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When is a Mobile or Modular CT Unit the Right Choice? A Definitive Guide to When You Should Do a CT Scan

Catalina Imaging

Mobile Imaging Solutions

There are a number of different kinds of CT scanners available. While CT scanners are often categorized as either mobile or modular, these labels don’t tell the whole story. In fact, the choice between a mobile or modular CT scanner can be quite confusing. This is because those terms are often used to describe different types of CT machines, not the specific types of scans that the machines offer.

That being said, it’s important to understand the differences between mobile and modular CT scanners in order to make the best decision for any given situation. In this article, we’re going to take a closer look at these different kinds of CT scanners, how they work, and the pros and cons of each kind of scanner.

What is a Mobile CT Scanner?

A mobile CT scanner is a device that scans tissue, either from inside the body or outside, and then processes the images so that they can be viewed on a computer monitor or sent to a device outside of the scanner. The images captured by the mobile scanners are a digital representation of the tissue being scanned, which allows for incredibly accurate and fast imagery.

The primary advantage of a mobile scanner is the amount of flexibility that it offers. They’re able to roam around where needed, without being limited by the size of any fixed area or the availability of power. They are able to scan patients who are in a variety of different positions. And, because they’re lighter and more mobile, they can be used to scan larger areas of tissue than fixed scanners.

While mobile scanners tend to be more expensive than fixed scanners, they can be less expensive than modular or active systems, if you’re willing to sacrifice some of the benefits of modularity.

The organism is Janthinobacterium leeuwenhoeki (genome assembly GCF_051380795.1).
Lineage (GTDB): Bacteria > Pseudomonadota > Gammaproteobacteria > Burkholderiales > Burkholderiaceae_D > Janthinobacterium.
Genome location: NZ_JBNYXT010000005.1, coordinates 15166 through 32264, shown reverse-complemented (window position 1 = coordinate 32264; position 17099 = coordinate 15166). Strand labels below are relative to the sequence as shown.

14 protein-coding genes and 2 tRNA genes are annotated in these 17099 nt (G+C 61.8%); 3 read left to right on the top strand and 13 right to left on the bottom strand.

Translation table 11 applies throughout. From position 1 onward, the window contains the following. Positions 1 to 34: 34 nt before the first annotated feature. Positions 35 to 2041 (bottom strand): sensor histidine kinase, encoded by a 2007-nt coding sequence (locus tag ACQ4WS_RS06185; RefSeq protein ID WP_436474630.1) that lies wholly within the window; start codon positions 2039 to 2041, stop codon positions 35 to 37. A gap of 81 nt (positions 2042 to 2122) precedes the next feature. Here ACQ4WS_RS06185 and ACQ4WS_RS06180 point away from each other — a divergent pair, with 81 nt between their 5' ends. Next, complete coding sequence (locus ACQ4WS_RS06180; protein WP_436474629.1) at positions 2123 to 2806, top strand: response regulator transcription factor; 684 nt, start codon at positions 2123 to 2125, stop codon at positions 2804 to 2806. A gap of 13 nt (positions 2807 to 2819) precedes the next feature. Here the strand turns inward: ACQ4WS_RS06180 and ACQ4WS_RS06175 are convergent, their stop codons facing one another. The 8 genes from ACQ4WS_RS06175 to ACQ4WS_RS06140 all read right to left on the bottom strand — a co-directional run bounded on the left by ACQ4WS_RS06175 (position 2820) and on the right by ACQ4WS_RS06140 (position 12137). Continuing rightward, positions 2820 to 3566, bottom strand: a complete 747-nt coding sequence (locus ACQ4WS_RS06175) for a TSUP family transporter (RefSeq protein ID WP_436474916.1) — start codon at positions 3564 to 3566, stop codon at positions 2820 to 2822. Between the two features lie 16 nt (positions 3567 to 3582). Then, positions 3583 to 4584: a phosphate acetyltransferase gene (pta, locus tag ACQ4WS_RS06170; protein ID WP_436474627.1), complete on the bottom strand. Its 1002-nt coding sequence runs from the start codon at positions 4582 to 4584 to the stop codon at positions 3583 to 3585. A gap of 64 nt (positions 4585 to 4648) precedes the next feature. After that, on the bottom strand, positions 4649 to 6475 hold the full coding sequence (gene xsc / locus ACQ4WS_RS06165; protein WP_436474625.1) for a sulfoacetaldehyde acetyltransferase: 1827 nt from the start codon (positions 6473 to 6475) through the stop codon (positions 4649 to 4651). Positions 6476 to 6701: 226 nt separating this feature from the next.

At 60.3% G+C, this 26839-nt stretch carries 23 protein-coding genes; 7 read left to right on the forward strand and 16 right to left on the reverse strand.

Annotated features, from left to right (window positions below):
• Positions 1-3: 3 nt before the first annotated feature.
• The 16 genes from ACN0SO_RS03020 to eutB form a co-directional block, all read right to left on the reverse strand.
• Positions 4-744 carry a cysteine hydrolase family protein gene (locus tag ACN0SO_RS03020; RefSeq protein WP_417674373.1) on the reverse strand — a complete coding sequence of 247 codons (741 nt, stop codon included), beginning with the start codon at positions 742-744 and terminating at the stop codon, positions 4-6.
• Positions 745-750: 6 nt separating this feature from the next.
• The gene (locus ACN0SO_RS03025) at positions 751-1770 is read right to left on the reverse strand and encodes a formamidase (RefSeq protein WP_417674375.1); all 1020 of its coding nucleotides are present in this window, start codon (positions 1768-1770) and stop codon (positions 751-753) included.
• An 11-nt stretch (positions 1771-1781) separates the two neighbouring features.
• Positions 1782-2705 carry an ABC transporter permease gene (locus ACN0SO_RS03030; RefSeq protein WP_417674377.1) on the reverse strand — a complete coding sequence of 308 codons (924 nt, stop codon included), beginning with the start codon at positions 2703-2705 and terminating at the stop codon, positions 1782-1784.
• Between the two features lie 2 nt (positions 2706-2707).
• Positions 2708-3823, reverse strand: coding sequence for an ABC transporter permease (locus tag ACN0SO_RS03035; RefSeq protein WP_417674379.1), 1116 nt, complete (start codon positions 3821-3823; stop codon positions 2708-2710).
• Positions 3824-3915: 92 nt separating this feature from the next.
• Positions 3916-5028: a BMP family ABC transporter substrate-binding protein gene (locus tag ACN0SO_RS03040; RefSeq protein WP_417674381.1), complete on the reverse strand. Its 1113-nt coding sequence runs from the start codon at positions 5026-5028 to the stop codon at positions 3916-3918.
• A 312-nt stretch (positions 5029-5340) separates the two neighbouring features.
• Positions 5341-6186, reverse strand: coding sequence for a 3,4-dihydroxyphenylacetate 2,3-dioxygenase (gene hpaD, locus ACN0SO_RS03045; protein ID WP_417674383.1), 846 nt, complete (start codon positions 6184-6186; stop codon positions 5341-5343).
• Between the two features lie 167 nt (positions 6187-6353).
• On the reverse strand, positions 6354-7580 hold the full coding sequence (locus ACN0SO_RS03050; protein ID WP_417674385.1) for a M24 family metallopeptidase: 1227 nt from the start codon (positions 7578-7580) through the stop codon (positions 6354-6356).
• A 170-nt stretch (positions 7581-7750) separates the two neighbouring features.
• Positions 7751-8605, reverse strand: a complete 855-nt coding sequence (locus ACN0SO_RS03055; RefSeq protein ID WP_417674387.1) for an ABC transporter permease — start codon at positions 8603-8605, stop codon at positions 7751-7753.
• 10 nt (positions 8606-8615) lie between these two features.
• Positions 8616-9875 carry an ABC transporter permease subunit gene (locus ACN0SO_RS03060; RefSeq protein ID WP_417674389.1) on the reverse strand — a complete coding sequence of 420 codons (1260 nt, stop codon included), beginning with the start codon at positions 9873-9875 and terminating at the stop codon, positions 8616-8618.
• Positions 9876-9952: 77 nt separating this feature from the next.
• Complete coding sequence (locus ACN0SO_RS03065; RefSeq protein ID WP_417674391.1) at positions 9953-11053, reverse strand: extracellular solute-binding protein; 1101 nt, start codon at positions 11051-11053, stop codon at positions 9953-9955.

What is a Modular CT Scanner?

A modular CT scanner is a CT machine that is designed to be connected to other devices to allow for new types of scanning and/or image capture. Modular CT scanners come in a number of different varieties, with most typically utilizing a variety of different sensors and cameras to scan different parts of the body.

Some of the most popular examples of modular scanners are gantry-style scanners, helical CT scanners, circular CT scanners, and helical CT scanners with integrated x-ray sources.

 

Mobile scanners provide a flexible solution for a variety of reasons, but one of the most important is their mobility. That mobility allows mobile scanners to often be used to scan a larger area of the body than would otherwise be possible, which can lead to better anatomical results. However, that mobility is also often coupled with higher cost, so there are trade-offs.

That higher cost is usually a result of the mobile scanner’s more advanced technology and more expensive components, as well as the more complex setup required to use it.

Modular scanners, on the other hand, offer a more cost-effective option for those who don’t need the same level of mobility that a mobile machine offers.

However, there are definitely advantages to both mobile and modular scanners.

 

Mobile CT Scanners